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McDonald’s Loses EU Trademark Battle Over Big Mac Name

Luxembourg, June 06, 2024, The Europe Today: In a landmark decision on Wednesday, McDonald’s lost the exclusive right to the Big Mac name for poultry products in Europe after failing to use the trademark for five consecutive years. The ruling, issued by the Luxembourg-based General Court, marks a significant victory for the fast food giant’s Irish rival, Supermac’s.

The legal dispute began in 2017 when Supermac’s challenged McDonald’s Big Mac trademark in the European Union, aiming to revoke it as part of its expansion strategy into other EU countries. McDonald’s argued that Supermac’s use of the name would confuse customers due to its similarity to the Big Mac label.

Initially, the EU Intellectual Property Office (EUIPO) partially agreed with Supermac’s request but allowed McDonald’s to retain the trademark rights for beef and poultry meals, as well as for restaurant and drive-in services. However, Wednesday’s court decision imposed further restrictions on McDonald’s, specifically revoking the trademark for poultry products such as chicken burgers.

“McDonald’s loses the EU trademark Big Mac in respect of poultry products,” the court ruled. “McDonald’s has not proved genuine use within a continuous period of five years in the European Union in connection with certain goods and services.”

Supermac’s, headquartered in Galway, celebrated the ruling. Managing Director Pat McDonagh called it a “common sense” decision that highlighted the issue of trademark bullying by large multinationals. “This is a significant ruling that takes a common-sense approach to the use of trademarks by large multi-nationals. It represents a significant victory for small businesses throughout the world,” McDonagh stated.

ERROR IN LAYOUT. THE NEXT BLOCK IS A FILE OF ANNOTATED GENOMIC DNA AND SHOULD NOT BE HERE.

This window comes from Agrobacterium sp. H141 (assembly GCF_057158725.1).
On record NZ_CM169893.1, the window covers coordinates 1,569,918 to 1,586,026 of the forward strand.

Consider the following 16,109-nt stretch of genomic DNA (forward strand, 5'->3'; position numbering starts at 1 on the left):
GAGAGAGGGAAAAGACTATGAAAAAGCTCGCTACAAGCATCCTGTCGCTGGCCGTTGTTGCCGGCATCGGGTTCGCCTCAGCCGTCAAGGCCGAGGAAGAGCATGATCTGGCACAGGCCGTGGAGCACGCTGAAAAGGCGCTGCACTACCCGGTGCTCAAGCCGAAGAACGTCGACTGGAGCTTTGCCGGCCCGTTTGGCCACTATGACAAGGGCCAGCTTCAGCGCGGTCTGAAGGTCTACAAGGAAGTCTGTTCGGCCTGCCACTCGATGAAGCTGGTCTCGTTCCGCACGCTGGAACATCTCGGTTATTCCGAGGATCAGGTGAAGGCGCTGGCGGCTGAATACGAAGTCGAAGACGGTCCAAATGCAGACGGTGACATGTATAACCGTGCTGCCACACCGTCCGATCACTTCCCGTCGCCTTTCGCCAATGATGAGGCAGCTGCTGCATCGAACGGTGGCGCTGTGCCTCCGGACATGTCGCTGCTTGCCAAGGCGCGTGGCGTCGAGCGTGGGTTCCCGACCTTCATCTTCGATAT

McDonagh also told Ireland’s Newstalk Radio that the decision would facilitate Supermac’s expansion into other EU countries. “The original objective of our application to cancel was to shine a light on the use of trademark bullying by this multinational to stifle competition,” he added.

While McDonald’s can still appeal the decision at the European Court of Justice, the highest legal chamber in the bloc, the company maintained that the ruling does not impact its ability to use the Big Mac label. “This decision will not in any way impact our ability to use or to protect the trademark against infringements,” McDonald’s said.

The decision marks a pivotal moment in trademark law within the EU, emphasizing the importance of continuous and genuine use of trademarks to maintain exclusive rights.